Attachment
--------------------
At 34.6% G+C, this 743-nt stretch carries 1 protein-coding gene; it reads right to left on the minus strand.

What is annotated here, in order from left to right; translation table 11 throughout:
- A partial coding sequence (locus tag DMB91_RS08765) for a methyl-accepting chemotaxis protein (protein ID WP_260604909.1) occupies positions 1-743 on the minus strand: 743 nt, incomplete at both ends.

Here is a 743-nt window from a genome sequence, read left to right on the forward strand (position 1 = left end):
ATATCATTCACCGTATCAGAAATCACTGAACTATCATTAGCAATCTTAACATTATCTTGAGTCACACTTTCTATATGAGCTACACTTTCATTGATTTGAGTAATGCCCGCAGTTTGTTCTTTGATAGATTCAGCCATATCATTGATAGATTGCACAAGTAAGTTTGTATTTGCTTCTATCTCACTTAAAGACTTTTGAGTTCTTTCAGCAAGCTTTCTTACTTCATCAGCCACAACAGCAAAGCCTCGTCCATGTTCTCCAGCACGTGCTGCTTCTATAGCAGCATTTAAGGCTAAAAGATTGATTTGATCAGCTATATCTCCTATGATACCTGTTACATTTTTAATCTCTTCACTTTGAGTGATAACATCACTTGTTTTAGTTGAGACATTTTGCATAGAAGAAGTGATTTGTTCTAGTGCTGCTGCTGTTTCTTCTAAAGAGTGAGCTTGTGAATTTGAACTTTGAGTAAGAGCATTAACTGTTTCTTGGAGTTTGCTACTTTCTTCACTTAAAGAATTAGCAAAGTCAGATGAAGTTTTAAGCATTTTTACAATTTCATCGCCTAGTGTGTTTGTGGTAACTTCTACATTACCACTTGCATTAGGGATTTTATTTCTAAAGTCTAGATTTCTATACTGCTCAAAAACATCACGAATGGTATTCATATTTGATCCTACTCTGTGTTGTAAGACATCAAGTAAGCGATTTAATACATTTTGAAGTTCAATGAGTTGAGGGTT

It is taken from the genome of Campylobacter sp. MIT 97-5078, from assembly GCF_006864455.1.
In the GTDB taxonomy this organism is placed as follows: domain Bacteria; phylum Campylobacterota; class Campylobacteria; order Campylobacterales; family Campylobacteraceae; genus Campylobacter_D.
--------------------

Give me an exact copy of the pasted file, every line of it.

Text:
At 34.6% G+C, this 743-nt stretch carries 1 protein-coding gene; it reads right to left on the minus strand.

What is annotated here, in order from left to right; translation table 11 throughout:
- A partial coding sequence (locus tag DMB91_RS08765) for a methyl-accepting chemotaxis protein (protein ID WP_260604909.1) occupies positions 1-743 on the minus strand: 743 nt, incomplete at both ends.

Here is a 743-nt window from a genome sequence, read left to right on the forward strand (position 1 = left end):
ATATCATTCACCGTATCAGAAATCACTGAACTATCATTAGCAATCTTAACATTATCTTGAGTCACACTTTCTATATGAGCTACACTTTCATTGATTTGAGTAATGCCCGCAGTTTGTTCTTTGATAGATTCAGCCATATCATTGATAGATTGCACAAGTAAGTTTGTATTTGCTTCTATCTCACTTAAAGACTTTTGAGTTCTTTCAGCAAGCTTTCTTACTTCATCAGCCACAACAGCAAAGCCTCGTCCATGTTCTCCAGCACGTGCTGCTTCTATAGCAGCATTTAAGGCTAAAAGATTGATTTGATCAGCTATATCTCCTATGATACCTGTTACATTTTTAATCTCTTCACTTTGAGTGATAACATCACTTGTTTTAGTTGAGACATTTTGCATAGAAGAAGTGATTTGTTCTAGTGCTGCTGCTGTTTCTTCTAAAGAGTGAGCTTGTGAATTTGAACTTTGAGTAAGAGCATTAACTGTTTCTTGGAGTTTGCTACTTTCTTCACTTAAAGAATTAGCAAAGTCAGATGAAGTTTTAAGCATTTTTACAATTTCATCGCCTAGTGTGTTTGTGGTAACTTCTACATTACCACTTGCATTAGGGATTTTATTTCTAAAGTCTAGATTTCTATACTGCTCAAAAACATCACGAATGGTATTCATATTTGATCCTACTCTGTGTTGTAAGACATCAAGTAAGCGATTTAATACATTTTGAAGTTCAATGAGTTGAGGGTT

It is taken from the genome of Campylobacter sp. MIT 97-5078, from assembly GCF_006864455.1.
In the GTDB taxonomy this organism is placed as follows: domain Bacteria; phylum Campylobacterota; class Campylobacteria; order Campylobacterales; family Campylobacteraceae; genus Campylobacter_D.